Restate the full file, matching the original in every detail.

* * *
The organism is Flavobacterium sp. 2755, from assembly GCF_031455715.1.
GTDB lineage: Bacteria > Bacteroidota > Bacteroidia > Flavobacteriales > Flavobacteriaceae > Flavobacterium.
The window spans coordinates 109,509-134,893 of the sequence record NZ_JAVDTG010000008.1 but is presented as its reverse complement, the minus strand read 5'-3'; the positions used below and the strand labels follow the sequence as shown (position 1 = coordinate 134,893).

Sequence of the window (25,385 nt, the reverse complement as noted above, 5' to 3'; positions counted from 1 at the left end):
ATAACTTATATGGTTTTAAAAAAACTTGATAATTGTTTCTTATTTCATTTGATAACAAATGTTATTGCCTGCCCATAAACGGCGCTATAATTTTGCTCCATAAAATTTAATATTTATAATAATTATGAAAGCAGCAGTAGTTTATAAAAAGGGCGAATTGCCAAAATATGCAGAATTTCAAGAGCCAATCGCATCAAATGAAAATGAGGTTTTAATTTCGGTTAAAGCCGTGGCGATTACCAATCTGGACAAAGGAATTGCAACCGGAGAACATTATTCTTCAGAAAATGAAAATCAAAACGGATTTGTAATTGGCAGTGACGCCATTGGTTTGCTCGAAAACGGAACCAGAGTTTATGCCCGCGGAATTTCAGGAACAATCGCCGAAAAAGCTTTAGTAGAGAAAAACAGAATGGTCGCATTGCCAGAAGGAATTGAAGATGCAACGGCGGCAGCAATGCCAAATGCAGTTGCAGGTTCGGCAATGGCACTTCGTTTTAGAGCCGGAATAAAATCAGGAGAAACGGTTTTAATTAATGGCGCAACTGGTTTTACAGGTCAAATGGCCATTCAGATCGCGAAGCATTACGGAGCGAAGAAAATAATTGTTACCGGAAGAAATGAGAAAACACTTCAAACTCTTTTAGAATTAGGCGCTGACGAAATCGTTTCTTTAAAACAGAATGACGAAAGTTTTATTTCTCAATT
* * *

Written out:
The organism is Flavobacterium sp. 2755, from assembly GCF_031455715.1.
GTDB lineage: Bacteria > Bacteroidota > Bacteroidia > Flavobacteriales > Flavobacteriaceae > Flavobacterium.
The window spans coordinates 109,509-134,893 of the sequence record NZ_JAVDTG010000008.1 but is presented as its reverse complement, the minus strand read 5'-3'; the positions used below and the strand labels follow the sequence as shown (position 1 = coordinate 134,893).

Sequence of the window (25,385 nt, the reverse complement as noted above, 5' to 3'; positions counted from 1 at the left end):
ATAACTTATATGGTTTTAAAAAAACTTGATAATTGTTTCTTATTTCATTTGATAACAAATGTTATTGCCTGCCCATAAACGGCGCTATAATTTTGCTCCATAAAATTTAATATTTATAATAATTATGAAAGCAGCAGTAGTTTATAAAAAGGGCGAATTGCCAAAATATGCAGAATTTCAAGAGCCAATCGCATCAAATGAAAATGAGGTTTTAATTTCGGTTAAAGCCGTGGCGATTACCAATCTGGACAAAGGAATTGCAACCGGAGAACATTATTCTTCAGAAAATGAAAATCAAAACGGATTTGTAATTGGCAGTGACGCCATTGGTTTGCTCGAAAACGGAACCAGAGTTTATGCCCGCGGAATTTCAGGAACAATCGCCGAAAAAGCTTTAGTAGAGAAAAACAGAATGGTCGCATTGCCAGAAGGAATTGAAGATGCAACGGCGGCAGCAATGCCAAATGCAGTTGCAGGTTCGGCAATGGCACTTCGTTTTAGAGCCGGAATAAAATCAGGAGAAACGGTTTTAATTAATGGCGCAACTGGTTTTACAGGTCAAATGGCCATTCAGATCGCGAAGCATTACGGAGCGAAGAAAATAATTGTTACCGGAAGAAATGAGAAAACACTTCAAACTCTTTTAGAATTAGGCGCTGACGAAATCGTTTCTTTAAAACAGAATGACGAAAGTTTTATTTCTCAATT